The anniversary of the liberation of Auschwitz-Birkenau concentration camp, January 27, is the day chosen by UN as International Holocaust Remembrance Day to honour the memory of six million Jewish victims killed by the Nazis.
This selection of archive photographs that recorded the suffering of Jewish victims of Holocaust during the WWII shows the deportation of Jewish men, women and children to Germany from France; the life in Warsaw Jewish Ghetto, the arrival and the suffering in the concentration camps and other stages of Jewish persecution by Nazi Germany.
Valeriy Miloserdov, a photo collection curator at Babyn Yar Holocaust Memorial Centre in Ukraine that commemorates the massacre of almost entire Jewish population of Kyiv between 1941 and 1943, says that photographs covering the Holocaust can be found in online auctions and flea markets, as well as in family archives around the world.
"It's most striking to look into those images that come from the Nazi family photo albums, as they reveal particularly well the attitude of those people had towards Jewish victims," he says.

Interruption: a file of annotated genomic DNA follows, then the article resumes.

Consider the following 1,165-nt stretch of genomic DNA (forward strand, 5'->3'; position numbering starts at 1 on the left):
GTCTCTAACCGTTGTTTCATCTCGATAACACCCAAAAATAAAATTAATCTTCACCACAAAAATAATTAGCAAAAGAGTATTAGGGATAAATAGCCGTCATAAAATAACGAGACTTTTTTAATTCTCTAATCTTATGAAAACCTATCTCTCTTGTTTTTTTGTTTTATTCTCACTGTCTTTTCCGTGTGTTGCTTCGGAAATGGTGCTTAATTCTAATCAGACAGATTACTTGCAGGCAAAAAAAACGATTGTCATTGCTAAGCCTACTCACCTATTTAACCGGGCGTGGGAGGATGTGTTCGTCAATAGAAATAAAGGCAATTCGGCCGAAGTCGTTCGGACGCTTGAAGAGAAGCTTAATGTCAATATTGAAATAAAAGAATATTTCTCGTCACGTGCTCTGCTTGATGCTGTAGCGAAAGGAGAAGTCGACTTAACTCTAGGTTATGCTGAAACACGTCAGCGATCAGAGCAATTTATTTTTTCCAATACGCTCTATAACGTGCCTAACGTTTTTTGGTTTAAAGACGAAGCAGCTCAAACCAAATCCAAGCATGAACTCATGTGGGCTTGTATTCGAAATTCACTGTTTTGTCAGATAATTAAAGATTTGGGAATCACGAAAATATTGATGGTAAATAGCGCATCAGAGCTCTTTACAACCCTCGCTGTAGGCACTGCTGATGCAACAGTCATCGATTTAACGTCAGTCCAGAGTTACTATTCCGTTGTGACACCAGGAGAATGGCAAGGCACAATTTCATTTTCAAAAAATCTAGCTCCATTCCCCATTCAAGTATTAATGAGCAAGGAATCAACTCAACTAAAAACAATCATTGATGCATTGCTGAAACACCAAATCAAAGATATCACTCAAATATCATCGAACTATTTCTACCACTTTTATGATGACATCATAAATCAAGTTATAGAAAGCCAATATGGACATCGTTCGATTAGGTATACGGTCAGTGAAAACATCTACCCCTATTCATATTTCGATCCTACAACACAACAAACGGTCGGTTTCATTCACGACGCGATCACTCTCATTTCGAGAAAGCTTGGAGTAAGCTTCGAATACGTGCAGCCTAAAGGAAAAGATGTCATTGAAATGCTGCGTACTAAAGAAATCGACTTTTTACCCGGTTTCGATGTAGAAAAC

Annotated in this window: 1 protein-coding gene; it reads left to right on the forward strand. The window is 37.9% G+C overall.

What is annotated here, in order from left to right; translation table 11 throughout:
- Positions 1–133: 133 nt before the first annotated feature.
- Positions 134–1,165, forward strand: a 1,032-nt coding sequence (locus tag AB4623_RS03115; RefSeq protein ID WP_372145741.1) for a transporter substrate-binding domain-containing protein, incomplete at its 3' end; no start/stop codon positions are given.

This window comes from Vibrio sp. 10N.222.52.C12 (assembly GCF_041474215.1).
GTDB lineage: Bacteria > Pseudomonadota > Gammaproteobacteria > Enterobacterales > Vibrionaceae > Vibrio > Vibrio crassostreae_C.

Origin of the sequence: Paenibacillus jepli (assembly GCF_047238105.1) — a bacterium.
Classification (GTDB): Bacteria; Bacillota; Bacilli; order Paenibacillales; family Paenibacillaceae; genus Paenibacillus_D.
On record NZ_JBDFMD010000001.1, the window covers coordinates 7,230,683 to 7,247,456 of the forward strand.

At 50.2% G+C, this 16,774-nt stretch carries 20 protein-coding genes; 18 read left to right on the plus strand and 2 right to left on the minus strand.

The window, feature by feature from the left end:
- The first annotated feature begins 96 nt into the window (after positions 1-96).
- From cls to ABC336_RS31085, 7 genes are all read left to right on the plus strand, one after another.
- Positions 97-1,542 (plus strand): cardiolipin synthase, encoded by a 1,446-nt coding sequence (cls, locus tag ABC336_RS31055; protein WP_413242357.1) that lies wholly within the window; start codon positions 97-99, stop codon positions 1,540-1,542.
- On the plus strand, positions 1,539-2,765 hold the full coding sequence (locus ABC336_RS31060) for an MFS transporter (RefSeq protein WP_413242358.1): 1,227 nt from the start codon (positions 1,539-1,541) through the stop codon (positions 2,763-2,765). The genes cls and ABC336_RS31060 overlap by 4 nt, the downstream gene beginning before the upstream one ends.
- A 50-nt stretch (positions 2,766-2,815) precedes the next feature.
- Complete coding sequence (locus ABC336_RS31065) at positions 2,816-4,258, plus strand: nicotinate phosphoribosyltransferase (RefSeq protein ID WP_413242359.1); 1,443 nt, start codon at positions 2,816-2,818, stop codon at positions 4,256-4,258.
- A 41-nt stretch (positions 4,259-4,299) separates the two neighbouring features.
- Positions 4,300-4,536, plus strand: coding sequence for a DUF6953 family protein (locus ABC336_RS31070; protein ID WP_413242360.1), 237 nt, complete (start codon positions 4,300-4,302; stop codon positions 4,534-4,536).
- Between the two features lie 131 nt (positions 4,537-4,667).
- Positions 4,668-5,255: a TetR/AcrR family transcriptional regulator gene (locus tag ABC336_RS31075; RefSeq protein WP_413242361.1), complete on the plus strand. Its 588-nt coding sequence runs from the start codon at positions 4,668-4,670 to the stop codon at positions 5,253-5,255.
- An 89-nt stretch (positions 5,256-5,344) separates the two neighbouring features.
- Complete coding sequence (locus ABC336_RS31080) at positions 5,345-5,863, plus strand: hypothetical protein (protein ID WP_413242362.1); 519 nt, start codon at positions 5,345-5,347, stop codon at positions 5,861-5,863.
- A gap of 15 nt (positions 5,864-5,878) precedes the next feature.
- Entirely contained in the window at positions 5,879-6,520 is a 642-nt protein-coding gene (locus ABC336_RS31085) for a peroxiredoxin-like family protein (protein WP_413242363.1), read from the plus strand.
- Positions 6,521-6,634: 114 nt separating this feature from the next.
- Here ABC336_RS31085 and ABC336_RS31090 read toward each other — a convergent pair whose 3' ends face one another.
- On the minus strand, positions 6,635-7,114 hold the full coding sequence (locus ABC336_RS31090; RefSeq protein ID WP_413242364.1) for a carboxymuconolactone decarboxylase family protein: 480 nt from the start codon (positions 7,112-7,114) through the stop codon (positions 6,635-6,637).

Unlike the Soviet army soldiers, Nazis were allowed to carry a camera and the photographs they took tell the story of Holocaust events without any layers of propaganda. Those photographs could have been sent to the wives of Nazi soldiers like postcards. Printed with figured frames, they ended up in family albums, Valeriy explains.
Deportation process and arrival to concentration camps
The evidence of Nazi leadership war crimes
Children - victims of Holocaust
Nazi retreats not far from concentration camps
Concentration camps after their liberation
Miloserdov says that photographic collections of Holocaust photographs are extremely valuable as photographs have an enormous capacity of influencing our emotions. This is unbiased evidence that has a powerful capacity to shape public opinions today so that genocides are not repeated.